It will be seen from the above that our reserves in D.H. 9’s, and S.E. 5 Ay’s, are below 50 per cent. ; those for D.H. 9 Ay’s are above 50 per cent. This is owing to the fact that we must make the best use of the machines given to us by the Imperial Government; and it is not proposed that we shall purchase more D.H. 9’s and S.E. 5 Ay’s, as these machines are obsolete in theRoyal Air Force, and should be replaced with new types when reserves get so low as to warrant the re-equipment of these units. That is not to say that these machines are obsolete for certain purposes, nor that the Air Force, which will be an effective arm, is equipped with obsolete machines, because the other machines are up-to-date. In the meantime, as the reserves get low in any squadron, a Flight might be replaced with D.H. 9 Ay’s. In this way we can keep somewhere near our 50 per cent, reserve for service units, make the best use of our machines, and save a certain amount of expenditure. It will be noted that in the training units we have ample reserves, but in these units in time of peace the reserves required will probably be much greater than those required in service units, and a much larger reserve than 50 per cent. of the establishment must be maintained in the preliminary training machines, that is to say, Avros. In this case, we are well provided for from the gift equipment. The general principle being worked on, however, is 50 per cent. reserve of establishment in service units, and at least 200 per cent. in reserves in preliminary training machines. At the moment we have a reserve of 300 per cent. in these machines, and experience may show it to be necessary to maintain such a reserve. In ordering flying-boats and ships’ seaplanes for service units, the principle of a 50 per cent. reserve has been maintained, that is to say: Flyingboats - Unit, 6; Reserve, 3; making a total of 9. Snip’s Seaplanes - Unit, 6; Reserve, 3; making a total of 9; with an additional 3 Seaplanes for finishing training, or 12 altogether.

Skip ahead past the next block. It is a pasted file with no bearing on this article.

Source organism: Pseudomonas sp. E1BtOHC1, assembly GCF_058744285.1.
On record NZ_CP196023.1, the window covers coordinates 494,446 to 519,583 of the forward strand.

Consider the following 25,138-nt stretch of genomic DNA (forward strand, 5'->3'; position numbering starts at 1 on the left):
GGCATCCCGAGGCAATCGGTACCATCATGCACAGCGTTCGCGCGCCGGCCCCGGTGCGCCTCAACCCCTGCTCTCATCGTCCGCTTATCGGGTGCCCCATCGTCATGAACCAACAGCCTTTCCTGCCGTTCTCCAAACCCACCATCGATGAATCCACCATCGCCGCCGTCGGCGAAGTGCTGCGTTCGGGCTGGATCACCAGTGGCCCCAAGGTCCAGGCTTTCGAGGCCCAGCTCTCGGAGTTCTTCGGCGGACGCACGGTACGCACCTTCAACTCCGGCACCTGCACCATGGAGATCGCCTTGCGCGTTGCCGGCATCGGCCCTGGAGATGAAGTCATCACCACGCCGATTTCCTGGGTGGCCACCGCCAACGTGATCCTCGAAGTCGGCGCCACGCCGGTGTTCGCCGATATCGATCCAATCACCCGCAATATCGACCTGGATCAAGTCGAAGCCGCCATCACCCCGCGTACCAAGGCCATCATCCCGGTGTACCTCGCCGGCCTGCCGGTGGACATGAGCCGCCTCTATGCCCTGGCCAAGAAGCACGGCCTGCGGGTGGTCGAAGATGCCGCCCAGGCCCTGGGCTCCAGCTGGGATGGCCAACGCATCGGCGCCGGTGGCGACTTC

The officers may be set down as fol low : -
The relation of ground personnel to flying personnel may be thus summarized: - (a) Permanent officers - ground .officers, 58; flying officers, 125. (6) Permanent officers i and other ranks - ground personnel, 58; other ranks, 1,046; total, 1,104; flying personnel, 125. Citizen Forces: - (a) Officers - ground officers, 10; flying officers, 30. (6) Officers and other ranks -ground personnel, 292 ; flying personnel, 30. The total Permanent and Citizen Forces are: - (a) Officers - ground, 68; flying, 155. (6) Officers and other ranks - ground, 292; others, 1,104; making a total of 1,396. The proportion of officers, therefore, is 1 ground to 3 flying; and of officers and other ranks, 9 ground to 1 flying.